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The national living wage needs to change: here’s why

Reports by the Resolution Foundation calls for further transparency in the methodology used by the government

The national living wage of £7.20 an hour still falls shy of the actual cost of living, which is calculated at £9.40 per hour for those living in London and £8.25 for the rest of the country.

Introduced in April 2016, the national living wage (NLW) seems to be out of step with the genuine cost of living and thousands of organisations have already signed up to the higher pay brackets voluntarily. Companies such as Aviva, which has been accredited with the Resolution Foundation since 2014, claim that adopting the higher rate has enabled them to achieve greater employee wellbeing, organisational output and stronger levels of trust.

Conor D’Arcy, co-author of the report, said in a panel discussion that the campaign should not be overshadowed by the national living wage itself. There is still a great deal of work to be done and it is vital to keep looking forward and implementing changes. The Living Wage Commission is expected to respond to the report in September.

The main aim of the report is for the national living wage calculations to provide further transparency to explain the vast discrepancy, with an end goal of bringing them into alignment.

Since the launch of the new national living wage, some companies have responded by increasing costs or decreasing profit. Detractors to the 50p an hour increase predicted mass job losses, which does not appear to have been the case. The report not only focuses on the benefit to the hard-working employee’s weekly income but also to that of the economy as a whole.

The outcome of this report will affect hiring companies and potential employees alike, as a sharp increase in the NLW may lead to a change in a business’s long-term strategy; however, this will even out over time as the economy adjusts. Trust and respect is a two-way street, as evidenced by companies such as Aviva.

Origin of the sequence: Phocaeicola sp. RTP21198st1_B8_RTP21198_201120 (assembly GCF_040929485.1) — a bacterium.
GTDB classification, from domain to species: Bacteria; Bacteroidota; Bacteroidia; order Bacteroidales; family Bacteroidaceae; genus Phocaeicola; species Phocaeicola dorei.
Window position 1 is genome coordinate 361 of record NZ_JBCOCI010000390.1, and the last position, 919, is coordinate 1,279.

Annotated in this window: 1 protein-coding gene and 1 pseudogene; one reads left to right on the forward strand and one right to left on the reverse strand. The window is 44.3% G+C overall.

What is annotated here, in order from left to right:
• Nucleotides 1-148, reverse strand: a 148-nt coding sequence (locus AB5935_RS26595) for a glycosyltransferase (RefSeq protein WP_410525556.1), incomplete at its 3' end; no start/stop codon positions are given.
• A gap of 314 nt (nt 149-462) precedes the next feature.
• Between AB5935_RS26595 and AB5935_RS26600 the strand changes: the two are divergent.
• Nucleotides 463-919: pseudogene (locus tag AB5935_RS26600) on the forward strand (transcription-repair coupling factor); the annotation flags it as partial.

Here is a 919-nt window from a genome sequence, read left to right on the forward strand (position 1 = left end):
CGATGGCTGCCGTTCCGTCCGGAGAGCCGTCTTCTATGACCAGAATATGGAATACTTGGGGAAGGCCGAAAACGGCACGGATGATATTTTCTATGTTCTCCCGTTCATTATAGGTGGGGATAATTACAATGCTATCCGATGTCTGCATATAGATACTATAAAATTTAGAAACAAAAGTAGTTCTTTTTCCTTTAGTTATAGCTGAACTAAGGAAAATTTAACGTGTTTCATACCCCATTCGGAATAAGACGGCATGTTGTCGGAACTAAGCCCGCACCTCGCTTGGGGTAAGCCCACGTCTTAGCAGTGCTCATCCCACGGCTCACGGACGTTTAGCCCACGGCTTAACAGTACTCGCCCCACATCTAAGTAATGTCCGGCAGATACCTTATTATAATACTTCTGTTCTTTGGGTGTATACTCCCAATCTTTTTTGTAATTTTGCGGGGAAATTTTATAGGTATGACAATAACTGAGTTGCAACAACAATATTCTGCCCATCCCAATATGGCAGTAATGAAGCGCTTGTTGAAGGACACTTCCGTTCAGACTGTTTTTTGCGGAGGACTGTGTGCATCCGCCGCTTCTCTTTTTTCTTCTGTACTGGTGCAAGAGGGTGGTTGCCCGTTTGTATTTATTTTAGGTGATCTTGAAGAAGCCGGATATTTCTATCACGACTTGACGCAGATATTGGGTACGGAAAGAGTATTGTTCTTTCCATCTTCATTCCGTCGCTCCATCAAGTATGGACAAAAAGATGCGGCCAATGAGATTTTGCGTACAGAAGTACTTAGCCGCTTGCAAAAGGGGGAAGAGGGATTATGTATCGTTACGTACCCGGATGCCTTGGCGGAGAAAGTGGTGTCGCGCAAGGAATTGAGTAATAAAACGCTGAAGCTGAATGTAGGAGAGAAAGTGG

The Making the Living Wage: The Resolution Foundation review of the living wage report makes a very strong case for serious reform and discussion on the topic going forward; however, we will all have to wait to see what the response is. Some confusion still surrounds the government minimum wage after it renamed it the living wage, with the Living Wage Foundation claiming it still falls short of the actual cost of living – a belief backed by its supporters.

Katherine Chapman, Living Wage Foundation director, said that the landscape has changed dramatically in the past five years and the organisation has grown since its formation in 2011. With sign-ups spiking and continuing even after the introduction of the government’s living wage, the Foundation will continue its campaign and champion the rights of the true working class.

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